Welcome to Warner Bros...East

    Holy sheep dip Batgirl! Who's running that country? Pinky and the Brain????

    Come to think of it I always wondered what Pinky and Brain did after they were canceled. Now we know the rest of the story!

     

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      Anonymous Coward, Nov 11th, 2010 @ 1:12pm

      Re: Welcome to Warner Bros...East

      The patenting of a uniform might seem unusual or ridiculous right now, but one just needs to look at the example of the Japanese Coast Guard and their ultimate camouflage to understand why it is necessary. If only someone had patented the uniforms they were wearing in this video, it might have been prevented.

       

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        Bruce Ediger (profile), Nov 11th, 2010 @ 3:54pm

        Re: Re: Welcome to Warner Bros...East

        That video appears to confirm the "Pinky and The Brain are Running A Country" hypothesis, but since it's the Japanese Coast Guard, maybe they're not in charge in S. Korea.

         

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    Anonymous Coward, Nov 11th, 2010 @ 12:29pm

    Well, obviously! (or not.....)

    Surely patenting cammo wouldn't pass the obviousness test for patent either? It's not like there aren't already 1200 similar designs or something. Unless they've come up with a new zany DPM (dispersed pattern material) pattern that actually hypnotises the viewer or something.. now THAT would be cool!

    Hmm Helmetism? Is that "Jedi" for the teens?

     

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    Lawrence D'Oliveiro, Nov 11th, 2010 @ 12:56pm

    Arenít You Glad ...

    ... you live in a free country, where such abuses of the law cannot happen?

     

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    Transbot9, Nov 11th, 2010 @ 2:51pm

    Fun Fact

    The US military has a patent on the camouflage they use

     

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    Anonymous Coward, Nov 11th, 2010 @ 6:58pm

    Patents are supposed to encourage people to give away their secrets. So by getting this patent they are giving away military secrets.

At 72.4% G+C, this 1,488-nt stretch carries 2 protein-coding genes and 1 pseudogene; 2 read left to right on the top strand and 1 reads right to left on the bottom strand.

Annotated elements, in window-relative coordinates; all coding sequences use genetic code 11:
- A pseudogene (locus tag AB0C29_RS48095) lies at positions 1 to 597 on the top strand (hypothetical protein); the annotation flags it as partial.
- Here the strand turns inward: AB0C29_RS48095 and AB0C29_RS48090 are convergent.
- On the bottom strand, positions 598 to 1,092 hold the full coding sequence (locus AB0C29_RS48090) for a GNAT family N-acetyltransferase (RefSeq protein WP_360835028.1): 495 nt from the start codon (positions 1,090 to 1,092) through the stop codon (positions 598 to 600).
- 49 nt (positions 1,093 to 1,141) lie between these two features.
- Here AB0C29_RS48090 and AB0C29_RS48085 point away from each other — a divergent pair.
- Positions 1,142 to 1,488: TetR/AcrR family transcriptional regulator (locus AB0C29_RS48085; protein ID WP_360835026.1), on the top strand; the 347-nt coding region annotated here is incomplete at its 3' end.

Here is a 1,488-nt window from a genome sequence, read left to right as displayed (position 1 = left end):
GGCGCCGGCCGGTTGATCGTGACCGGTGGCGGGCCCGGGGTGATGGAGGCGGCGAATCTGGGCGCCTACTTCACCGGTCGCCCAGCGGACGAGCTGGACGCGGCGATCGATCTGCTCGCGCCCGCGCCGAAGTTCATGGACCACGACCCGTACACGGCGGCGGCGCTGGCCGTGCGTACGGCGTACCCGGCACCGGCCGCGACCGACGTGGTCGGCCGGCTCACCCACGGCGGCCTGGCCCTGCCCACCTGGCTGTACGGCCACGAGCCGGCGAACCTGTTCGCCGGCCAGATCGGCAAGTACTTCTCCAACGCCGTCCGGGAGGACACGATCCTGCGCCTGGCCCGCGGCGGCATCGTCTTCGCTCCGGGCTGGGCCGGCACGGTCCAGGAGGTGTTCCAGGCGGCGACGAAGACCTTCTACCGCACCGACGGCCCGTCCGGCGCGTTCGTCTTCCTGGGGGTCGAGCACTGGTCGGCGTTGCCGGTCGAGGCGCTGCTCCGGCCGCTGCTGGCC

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    Anonymous Coward, Nov 11th, 2010 @ 8:37pm

    Anytime I see a link to againstmonopoly I know I am about to be treated to an entertaining FUD. Of course, once again I was entertained.

    I know it is wishful thinking, but perhaps someday the site might actually present an article that does not peg its bias tachometer past redline.

     

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    Yeebok (profile), Nov 12th, 2010 @ 12:29am

    Sorry if it's been mentioned before but the plural for North Koreans doesn't actually require the apostrophe (not possessive, not a contraction) ;)

     

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    ReallyEvilCanine (profile), Nov 12th, 2010 @ 2:41am

    There is a logic to this

    China is DPRK's largest producer and trading partner. If South Korea holds a patent on something it makes it much easier for China to refuse to manufacture those copycat uniforms, pointing to the need to respect the patents of its other trading partners who provide them substantially more income.

     

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    Colin Samuels (profile), Nov 12th, 2010 @ 11:39am

    At least we have our euphemism for the next go-around.

    The first Korean War was euphemistically referred-to as a "police action"; the next one can be the "patent enforcement hearing". Perhaps even "Police Action in Korea II: The Patent Enforcement Hearing (Sponsored by Hyundai and Presented in Samsung 3D)"?